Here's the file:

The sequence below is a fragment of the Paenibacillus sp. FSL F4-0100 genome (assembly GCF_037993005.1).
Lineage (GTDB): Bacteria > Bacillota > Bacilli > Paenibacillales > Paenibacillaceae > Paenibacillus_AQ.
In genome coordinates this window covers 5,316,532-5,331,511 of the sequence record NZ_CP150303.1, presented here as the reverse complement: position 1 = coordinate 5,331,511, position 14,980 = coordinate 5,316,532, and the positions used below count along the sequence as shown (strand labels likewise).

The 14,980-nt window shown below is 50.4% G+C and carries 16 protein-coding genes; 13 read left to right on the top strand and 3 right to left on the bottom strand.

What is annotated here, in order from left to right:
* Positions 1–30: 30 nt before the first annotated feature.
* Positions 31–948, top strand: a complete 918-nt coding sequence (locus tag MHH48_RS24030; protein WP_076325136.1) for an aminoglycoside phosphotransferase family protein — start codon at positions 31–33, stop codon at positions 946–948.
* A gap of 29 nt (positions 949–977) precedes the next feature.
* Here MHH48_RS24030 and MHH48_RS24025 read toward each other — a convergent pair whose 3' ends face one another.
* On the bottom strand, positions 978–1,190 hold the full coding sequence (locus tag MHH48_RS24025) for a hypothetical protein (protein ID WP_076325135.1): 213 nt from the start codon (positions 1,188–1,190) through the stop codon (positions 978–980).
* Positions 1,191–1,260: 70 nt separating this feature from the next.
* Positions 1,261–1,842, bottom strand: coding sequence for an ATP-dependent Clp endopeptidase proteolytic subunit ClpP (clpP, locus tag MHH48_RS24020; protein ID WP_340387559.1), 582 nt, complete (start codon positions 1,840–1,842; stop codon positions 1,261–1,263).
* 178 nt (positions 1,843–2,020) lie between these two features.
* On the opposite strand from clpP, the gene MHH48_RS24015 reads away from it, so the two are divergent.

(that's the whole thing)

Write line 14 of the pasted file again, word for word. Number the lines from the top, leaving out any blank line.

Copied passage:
* On the opposite strand from clpP, the gene MHH48_RS24015 reads away from it, so the two are divergent.